Classroom Lesson 1: On my drive home some thoughts began to surface and got me thinking. My experiences that afternoon were a lot like ones I had in the classroom. There are times when you think you have your lesson plans wired tight, so much so that nothing could go wrong. Until it does. All it takes is a minor, or major oversight and a lesson could crash and burn before you have time to blink! Have you ever got to class and started setting up for your awesome morning lesson, only to discover you forgot something vital at home, or you actually prepared the wrong lesson? I have and it’s a terrible experience!
In those instances you have a few choices. One, you can proceed with what you prepared and watch things disintegrate into chaos when the students discover your mistakes. Two, you can attempt to save face and give a writing assignment, watch a movie or give some other time filler type of experience. Or three, you can take a deep breath and figure out how to turn things around before your students arrive.
You can find the thread (or in my case the discarded fishing line) that will connect your lesson and get you back on track and your students learning (in my case fishing). Your other option is to realize you are not alone and that there are other teachers who will help you if you ask. (Just as I realized that there were other fisherman on the river who would likely lend a hand if I reached out for it) The takeaway for the classroom: Arrive early and prepared as possible. If something goes wrong you have time to assess the situation and your options. Remember you are creative, resourceful, have a team of teachers to reach out to, and that you will make it work!
Classroom Lesson 2: Confession, one of the reasons I never liked fishing was the fear of unhooking the fish. I always panicked when I managed to catch a fish because I knew I had to unhook it. As soon as I would touch the fish, I would freak out and seek the help of a brother or nearest friend. Fear can lead to irrational decisions and unwarranted surrender. This time I did not panic. I reminded myself to take in the beauty of the fish, the beauty of the river I was standing in and the warmth of the sun on my face. I breathed deeply and smiled at my good fortune to be alive at that moment in time with a fish I just caught. I talked to the fish and calmly removed the hook and set the fish free.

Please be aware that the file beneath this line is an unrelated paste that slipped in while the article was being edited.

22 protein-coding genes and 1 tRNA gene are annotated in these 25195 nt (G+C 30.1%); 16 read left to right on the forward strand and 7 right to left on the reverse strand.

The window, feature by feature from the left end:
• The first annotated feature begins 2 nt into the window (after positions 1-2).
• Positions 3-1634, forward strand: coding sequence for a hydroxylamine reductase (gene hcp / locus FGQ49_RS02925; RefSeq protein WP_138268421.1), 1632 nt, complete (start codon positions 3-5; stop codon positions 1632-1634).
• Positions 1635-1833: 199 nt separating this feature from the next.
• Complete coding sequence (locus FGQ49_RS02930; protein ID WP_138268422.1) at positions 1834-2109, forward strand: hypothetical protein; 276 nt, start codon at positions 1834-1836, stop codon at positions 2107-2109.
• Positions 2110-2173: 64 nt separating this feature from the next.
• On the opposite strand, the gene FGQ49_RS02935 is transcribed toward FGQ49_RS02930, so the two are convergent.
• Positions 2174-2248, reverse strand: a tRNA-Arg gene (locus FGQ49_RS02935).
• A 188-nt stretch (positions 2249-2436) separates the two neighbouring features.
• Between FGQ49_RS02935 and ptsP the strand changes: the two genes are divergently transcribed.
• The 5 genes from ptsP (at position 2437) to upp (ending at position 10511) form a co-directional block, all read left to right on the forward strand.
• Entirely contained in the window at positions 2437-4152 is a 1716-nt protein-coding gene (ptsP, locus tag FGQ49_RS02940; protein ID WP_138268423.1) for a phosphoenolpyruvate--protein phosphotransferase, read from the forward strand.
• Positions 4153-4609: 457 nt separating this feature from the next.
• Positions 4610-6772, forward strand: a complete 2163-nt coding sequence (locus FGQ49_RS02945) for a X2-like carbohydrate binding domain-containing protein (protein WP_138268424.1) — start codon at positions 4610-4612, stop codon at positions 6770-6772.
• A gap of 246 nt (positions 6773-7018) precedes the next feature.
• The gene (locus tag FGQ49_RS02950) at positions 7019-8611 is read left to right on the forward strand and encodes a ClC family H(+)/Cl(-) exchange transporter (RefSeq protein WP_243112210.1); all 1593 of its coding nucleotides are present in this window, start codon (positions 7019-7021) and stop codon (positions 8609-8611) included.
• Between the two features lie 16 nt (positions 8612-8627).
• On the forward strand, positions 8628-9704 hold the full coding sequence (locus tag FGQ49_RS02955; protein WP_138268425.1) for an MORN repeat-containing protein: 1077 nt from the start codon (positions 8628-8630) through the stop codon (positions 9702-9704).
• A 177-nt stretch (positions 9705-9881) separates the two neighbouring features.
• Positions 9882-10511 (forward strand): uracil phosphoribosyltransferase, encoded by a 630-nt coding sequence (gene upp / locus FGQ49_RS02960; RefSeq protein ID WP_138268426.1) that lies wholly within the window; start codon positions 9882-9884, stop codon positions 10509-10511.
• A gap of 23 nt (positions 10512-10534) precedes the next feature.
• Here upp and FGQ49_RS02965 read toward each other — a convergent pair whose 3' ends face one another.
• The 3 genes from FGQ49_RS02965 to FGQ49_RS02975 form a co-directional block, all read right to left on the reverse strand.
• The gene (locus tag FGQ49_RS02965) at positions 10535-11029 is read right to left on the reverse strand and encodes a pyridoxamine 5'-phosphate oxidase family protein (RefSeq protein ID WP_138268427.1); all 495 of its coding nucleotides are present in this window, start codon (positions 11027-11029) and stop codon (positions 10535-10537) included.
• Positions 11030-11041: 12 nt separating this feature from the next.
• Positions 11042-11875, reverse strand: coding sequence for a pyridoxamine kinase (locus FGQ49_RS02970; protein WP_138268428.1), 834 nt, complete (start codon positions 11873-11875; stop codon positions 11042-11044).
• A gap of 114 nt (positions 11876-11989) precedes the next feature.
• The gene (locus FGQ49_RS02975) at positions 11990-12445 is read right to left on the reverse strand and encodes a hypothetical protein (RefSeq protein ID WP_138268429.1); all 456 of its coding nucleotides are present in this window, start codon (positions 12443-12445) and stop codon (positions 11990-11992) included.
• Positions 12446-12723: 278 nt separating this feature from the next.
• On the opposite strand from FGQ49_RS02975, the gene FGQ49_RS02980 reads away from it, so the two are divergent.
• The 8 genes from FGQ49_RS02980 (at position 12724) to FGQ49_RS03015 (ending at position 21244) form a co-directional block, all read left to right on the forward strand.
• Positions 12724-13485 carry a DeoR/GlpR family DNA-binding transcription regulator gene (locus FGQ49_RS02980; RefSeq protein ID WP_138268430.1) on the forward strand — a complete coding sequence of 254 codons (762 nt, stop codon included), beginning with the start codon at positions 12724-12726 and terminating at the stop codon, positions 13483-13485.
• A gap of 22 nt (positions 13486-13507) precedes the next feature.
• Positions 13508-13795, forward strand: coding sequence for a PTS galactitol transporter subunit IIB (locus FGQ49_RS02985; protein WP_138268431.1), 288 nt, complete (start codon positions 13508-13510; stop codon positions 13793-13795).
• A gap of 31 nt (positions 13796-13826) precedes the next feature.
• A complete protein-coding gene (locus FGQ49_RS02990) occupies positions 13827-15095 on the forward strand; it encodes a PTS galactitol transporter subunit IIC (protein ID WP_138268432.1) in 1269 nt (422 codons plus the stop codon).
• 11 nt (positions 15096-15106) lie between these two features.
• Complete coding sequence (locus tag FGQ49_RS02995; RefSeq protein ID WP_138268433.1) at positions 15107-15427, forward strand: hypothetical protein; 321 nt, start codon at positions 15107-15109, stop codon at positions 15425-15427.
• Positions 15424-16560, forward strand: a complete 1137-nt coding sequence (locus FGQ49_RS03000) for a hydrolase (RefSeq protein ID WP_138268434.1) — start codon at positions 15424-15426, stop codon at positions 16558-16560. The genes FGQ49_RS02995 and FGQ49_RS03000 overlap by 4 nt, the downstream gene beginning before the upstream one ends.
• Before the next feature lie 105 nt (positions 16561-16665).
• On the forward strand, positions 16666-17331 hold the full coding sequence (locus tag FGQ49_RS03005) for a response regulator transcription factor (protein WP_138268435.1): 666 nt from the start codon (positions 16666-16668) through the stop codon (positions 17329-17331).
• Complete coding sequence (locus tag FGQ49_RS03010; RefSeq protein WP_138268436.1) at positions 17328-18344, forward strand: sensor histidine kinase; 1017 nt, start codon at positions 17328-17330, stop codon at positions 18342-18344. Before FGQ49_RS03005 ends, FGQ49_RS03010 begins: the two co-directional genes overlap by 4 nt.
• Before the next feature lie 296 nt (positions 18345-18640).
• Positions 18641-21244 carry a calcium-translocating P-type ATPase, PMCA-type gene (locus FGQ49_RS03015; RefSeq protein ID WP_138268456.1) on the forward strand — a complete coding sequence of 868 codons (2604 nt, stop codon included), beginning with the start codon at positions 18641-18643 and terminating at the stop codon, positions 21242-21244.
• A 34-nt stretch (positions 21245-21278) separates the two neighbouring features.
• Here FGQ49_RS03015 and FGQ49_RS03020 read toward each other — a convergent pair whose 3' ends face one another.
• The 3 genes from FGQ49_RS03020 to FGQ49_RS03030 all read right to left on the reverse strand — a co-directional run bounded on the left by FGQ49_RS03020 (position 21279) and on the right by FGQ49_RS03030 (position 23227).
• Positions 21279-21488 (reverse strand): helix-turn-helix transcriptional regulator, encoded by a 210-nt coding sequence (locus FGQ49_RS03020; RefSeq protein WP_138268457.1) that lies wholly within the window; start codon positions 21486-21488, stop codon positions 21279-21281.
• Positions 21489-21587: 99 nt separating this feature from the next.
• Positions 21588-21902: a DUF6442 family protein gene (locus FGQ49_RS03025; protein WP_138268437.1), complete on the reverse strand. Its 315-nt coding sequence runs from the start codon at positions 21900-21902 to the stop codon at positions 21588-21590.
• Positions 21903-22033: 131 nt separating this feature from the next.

The takeaway for the classroom: Teaching can be full of panicked hooked fish moments, where fear can take over if unchecked. Students can sometimes do really scary things to each other, to themselves and sometimes to you. Acts of violence, displays of anger, and other emotional outbursts can cause panic in you, which can lead to chaos in the classroom and even tragedy if not managed properly. Remember to take time to breath and to smile at your good fortune of being in your unique situation, where you can benefit their young lives and do good in the world. Be calm and open your eyes to the situation at hand. Your inner calm is a powerful force that can help turn a stressful situation around and get things moving in the right direction. Your inner calm can also help prevent disruptive events before they even have a chance to escalate. Remember to breath and to smile!
My first experience with Tenkara fishing was really great! I look forward to many more days spent on the water getting closer to nature and finding more balance in my life. I hope you have learned something new in reading these Tenkara posts and that they help you find some work-life balance as well. If you end up giving Tenkara a try, please let me know. Tenkara Rod Company is a great place to get your journey going. Thanks for reading and for sharing.
Disclosure: I received the Teton Rod package mentioned in this post from Tenkara Rod Company after I expressed interest in writing about Tenkara fishing and their products. However, my high opinion of Tenkara Rod Company was already formed before receiving the rod package based on my research and their great customer reviews. After trying their product first hand and experiencing their exceptional customer service my regard has only grown.